Hans Christian Andersen

Written by: Emily Vargo

Growing up, you probably watched the movie or heard of The Little Mermaid. When you think of The Little Mermaid, you most likely think of Disney, but there was a man who created this beloved character, and his name is Hans Christian Andersen.

Hans was born on April 2, 1805, in Odense, Denmark. Growing up, Han’s Father would read him fairy tales which would spark his interest in his future career.

His father, however, only had an elementary education and his mother was a washerwoman who never had any education. Hans went to a school for poor children growing up and had to support himself. While in school, he worked as an apprentice weaver and then a tailor. At the age of 14, Hans left for Copenhagen to pursue acting.

Hans had an excellent soprano voice, leading him to a spot in the Royal Danish Theater. This, however, didn’t last long due to the fact that Hans hit puberty and his voice changed. A colleague of Han’s told him that he seemed like a poet. This led Hans to focus on writing.

Soon Han’s director sent him to Grammer school, where he persuaded the King to pay for half of Han’s education. While in school, Hans published his first book in 1822 called “The Ghost a Palnatoke’s Grave.” His school days were far from glamorous.

Han was not the best in his class, and many teachers discouraged him from writing. In 1829 Hans enjoyed success with his short story “A Journey on Foot from Holmen’s Canal to the East Point of Amager” and then again with a theatrical piece called “Love on St. Nicholas Church Tower.”

This success launched his career, where he kept publishing short stories, journals, and fairy tale books. On May 8, 1835, Hans published his first fairy tale book, which contained “The Tinderbox,” “Little Clause and Big Clause,” “The Princess and the Pea,” and “Little Ida’s Flowers.”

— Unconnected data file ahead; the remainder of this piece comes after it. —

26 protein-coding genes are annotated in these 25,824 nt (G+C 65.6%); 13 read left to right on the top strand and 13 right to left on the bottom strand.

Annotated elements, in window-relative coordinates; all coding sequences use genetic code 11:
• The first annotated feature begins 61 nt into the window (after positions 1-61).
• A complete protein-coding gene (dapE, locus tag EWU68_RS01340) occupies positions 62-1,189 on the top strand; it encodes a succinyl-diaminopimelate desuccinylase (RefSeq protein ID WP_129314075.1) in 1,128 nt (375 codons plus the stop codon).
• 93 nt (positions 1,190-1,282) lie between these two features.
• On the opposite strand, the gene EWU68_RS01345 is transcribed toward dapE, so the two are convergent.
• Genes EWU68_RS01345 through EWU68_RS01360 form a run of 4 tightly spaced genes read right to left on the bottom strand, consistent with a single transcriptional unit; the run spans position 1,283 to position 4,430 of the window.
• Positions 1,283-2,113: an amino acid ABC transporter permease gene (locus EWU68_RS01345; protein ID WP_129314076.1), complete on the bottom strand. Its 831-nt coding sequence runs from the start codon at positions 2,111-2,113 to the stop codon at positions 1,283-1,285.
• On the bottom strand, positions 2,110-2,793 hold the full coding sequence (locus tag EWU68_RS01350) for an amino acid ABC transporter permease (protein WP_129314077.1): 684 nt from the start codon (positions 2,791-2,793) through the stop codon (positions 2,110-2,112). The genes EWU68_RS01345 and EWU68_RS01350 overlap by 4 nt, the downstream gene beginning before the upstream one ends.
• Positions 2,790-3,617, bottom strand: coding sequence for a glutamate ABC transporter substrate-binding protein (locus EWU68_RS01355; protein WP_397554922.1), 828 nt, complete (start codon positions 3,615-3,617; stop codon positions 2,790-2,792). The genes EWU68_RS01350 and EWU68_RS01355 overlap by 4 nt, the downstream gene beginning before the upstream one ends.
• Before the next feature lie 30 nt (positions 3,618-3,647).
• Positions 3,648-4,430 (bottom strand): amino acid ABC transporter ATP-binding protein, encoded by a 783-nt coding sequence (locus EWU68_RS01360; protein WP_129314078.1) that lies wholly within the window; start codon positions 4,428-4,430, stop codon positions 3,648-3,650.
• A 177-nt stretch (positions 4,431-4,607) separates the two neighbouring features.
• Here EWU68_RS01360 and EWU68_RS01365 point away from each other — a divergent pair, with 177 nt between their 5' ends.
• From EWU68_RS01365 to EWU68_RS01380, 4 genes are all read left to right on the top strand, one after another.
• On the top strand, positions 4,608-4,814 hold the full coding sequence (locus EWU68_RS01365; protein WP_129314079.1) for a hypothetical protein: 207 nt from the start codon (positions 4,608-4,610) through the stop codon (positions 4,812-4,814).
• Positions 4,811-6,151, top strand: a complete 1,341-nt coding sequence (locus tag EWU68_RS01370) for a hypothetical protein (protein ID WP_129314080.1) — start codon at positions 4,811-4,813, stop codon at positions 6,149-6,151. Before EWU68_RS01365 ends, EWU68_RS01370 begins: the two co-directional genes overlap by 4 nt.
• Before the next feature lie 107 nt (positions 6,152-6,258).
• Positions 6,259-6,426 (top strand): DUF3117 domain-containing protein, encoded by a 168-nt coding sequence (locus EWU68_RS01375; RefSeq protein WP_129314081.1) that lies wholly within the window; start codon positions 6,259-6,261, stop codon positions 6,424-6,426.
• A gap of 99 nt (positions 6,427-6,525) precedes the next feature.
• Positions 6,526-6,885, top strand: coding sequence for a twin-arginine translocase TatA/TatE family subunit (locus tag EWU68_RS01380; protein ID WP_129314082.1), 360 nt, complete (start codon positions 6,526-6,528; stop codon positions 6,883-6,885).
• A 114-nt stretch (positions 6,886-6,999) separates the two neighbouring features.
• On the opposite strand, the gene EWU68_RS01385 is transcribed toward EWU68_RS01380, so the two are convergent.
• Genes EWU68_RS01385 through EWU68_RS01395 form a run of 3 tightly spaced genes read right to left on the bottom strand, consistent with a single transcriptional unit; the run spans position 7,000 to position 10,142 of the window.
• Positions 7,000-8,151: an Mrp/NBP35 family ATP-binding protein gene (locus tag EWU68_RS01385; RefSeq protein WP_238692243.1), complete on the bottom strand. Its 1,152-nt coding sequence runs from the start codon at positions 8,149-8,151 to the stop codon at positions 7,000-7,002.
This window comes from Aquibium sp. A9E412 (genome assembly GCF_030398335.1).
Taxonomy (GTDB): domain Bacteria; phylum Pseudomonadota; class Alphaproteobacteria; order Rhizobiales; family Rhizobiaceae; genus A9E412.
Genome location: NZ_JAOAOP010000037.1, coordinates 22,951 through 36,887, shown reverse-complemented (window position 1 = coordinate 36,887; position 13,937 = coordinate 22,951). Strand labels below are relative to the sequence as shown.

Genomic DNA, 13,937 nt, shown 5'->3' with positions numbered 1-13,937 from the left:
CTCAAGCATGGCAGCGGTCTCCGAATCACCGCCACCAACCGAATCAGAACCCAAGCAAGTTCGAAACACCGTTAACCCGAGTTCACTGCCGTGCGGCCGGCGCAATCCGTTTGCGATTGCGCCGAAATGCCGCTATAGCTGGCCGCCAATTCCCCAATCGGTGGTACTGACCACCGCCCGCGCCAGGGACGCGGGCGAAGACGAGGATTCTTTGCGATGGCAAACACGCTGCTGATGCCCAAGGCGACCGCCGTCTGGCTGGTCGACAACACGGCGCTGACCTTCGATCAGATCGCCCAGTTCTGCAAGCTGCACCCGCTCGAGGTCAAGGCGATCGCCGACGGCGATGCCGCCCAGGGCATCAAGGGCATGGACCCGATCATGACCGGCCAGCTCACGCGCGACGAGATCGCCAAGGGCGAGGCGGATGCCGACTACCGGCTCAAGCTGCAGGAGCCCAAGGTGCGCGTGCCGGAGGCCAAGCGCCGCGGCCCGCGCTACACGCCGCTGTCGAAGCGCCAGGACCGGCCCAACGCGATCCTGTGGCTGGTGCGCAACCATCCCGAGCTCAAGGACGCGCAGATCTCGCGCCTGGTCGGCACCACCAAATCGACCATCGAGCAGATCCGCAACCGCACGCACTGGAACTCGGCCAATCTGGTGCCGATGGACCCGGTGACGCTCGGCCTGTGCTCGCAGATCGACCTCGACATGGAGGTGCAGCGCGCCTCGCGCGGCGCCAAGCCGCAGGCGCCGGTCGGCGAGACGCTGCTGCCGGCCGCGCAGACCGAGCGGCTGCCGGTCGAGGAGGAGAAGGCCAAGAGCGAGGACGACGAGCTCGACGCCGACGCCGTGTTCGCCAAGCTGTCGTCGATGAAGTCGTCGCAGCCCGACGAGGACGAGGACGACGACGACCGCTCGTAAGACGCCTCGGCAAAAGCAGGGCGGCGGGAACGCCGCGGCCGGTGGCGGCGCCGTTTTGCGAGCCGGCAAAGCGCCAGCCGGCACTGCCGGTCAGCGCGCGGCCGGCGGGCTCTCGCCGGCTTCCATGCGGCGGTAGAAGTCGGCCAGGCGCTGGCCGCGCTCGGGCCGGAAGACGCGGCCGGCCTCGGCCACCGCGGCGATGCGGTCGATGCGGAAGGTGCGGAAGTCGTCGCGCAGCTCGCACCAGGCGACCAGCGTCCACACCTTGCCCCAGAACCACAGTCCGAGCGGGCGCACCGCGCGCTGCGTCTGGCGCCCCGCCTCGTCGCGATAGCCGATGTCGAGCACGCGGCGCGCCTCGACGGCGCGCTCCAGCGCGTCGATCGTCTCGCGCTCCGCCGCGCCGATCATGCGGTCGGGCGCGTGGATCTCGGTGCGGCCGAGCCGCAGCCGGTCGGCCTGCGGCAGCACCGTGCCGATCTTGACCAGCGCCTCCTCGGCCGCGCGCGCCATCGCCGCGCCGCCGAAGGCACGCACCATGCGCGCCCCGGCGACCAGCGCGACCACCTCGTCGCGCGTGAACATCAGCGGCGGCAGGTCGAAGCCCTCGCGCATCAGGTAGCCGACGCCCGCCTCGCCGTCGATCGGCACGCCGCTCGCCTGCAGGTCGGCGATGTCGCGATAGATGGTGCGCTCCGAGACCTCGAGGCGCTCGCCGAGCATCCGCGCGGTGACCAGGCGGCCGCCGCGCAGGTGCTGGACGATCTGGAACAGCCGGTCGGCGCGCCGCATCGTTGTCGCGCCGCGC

On December 16, 1835, he published his second fairy tale book that contained “Thumbelina,” “The Naughty Boy,” and “The Traveling Companion.” Then on April 7, 1837, Han’s third fairy tale book was published, which contained “The Little Mermaid” and “The Emperor’s New Clothes.”

His third book is considered his most popular fairy tale book. Critics at the time found the first two to not be enthusiastic. However, Hans’s books would be discussed throughout the world, and he was no longer considered lower class.

During Hans’s time of success, there looks to be a time of confusion. Looking at his diaries, he was attracted to both men and women. At one point in time, he fell in love with a man, but the relationship was seen as wrong. People were starting to notice, and Hans’s lover left. Then, later on, Hans fell in love with a woman and asked for her hand in marriage, but she turned him down, saying that he was like a brother to her. On August 4, 1875, Hans passed away from liver cancer, leaving behind a legacy of books still loved today. Even after his death, stories and books were found like “The Ugly Duckling” and were still being published for the world to read.

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